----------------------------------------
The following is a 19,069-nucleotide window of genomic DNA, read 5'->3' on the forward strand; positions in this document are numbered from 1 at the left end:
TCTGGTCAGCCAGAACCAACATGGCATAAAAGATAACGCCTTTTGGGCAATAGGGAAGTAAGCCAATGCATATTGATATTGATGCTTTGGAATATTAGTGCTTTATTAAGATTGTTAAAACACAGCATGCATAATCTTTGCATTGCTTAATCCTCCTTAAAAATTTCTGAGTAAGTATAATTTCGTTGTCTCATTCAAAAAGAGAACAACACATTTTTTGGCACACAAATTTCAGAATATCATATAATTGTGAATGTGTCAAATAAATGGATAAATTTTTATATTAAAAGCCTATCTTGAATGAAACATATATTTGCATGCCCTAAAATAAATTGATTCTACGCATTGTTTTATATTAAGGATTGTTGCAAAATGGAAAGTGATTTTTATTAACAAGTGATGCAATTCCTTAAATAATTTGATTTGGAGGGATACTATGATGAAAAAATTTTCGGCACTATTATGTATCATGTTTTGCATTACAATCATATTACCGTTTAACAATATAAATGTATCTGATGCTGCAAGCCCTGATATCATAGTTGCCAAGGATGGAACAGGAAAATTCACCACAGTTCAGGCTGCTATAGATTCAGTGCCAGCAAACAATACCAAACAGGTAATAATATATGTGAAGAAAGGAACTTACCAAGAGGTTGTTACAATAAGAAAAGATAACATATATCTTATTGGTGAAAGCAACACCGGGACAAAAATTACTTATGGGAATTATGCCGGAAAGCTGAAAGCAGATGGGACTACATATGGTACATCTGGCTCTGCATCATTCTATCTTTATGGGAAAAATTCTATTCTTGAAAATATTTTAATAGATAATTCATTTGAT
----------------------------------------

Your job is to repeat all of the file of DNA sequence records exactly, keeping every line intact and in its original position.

The following is a 19,069-nucleotide window of genomic DNA, read 5'->3' on the forward strand; positions in this document are numbered from 1 at the left end:
TCTGGTCAGCCAGAACCAACATGGCATAAAAGATAACGCCTTTTGGGCAATAGGGAAGTAAGCCAATGCATATTGATATTGATGCTTTGGAATATTAGTGCTTTATTAAGATTGTTAAAACACAGCATGCATAATCTTTGCATTGCTTAATCCTCCTTAAAAATTTCTGAGTAAGTATAATTTCGTTGTCTCATTCAAAAAGAGAACAACACATTTTTTGGCACACAAATTTCAGAATATCATATAATTGTGAATGTGTCAAATAAATGGATAAATTTTTATATTAAAAGCCTATCTTGAATGAAACATATATTTGCATGCCCTAAAATAAATTGATTCTACGCATTGTTTTATATTAAGGATTGTTGCAAAATGGAAAGTGATTTTTATTAACAAGTGATGCAATTCCTTAAATAATTTGATTTGGAGGGATACTATGATGAAAAAATTTTCGGCACTATTATGTATCATGTTTTGCATTACAATCATATTACCGTTTAACAATATAAATGTATCTGATGCTGCAAGCCCTGATATCATAGTTGCCAAGGATGGAACAGGAAAATTCACCACAGTTCAGGCTGCTATAGATTCAGTGCCAGCAAACAATACCAAACAGGTAATAATATATGTGAAGAAAGGAACTTACCAAGAGGTTGTTACAATAAGAAAAGATAACATATATCTTATTGGTGAAAGCAACACCGGGACAAAAATTACTTATGGGAATTATGCCGGAAAGCTGAAAGCAGATGGGACTACATATGGTACATCTGGCTCTGCATCATTCTATCTTTATGGGAAAAATTCTATTCTTGAAAATATTTTAATAGATAATTCATTTGAT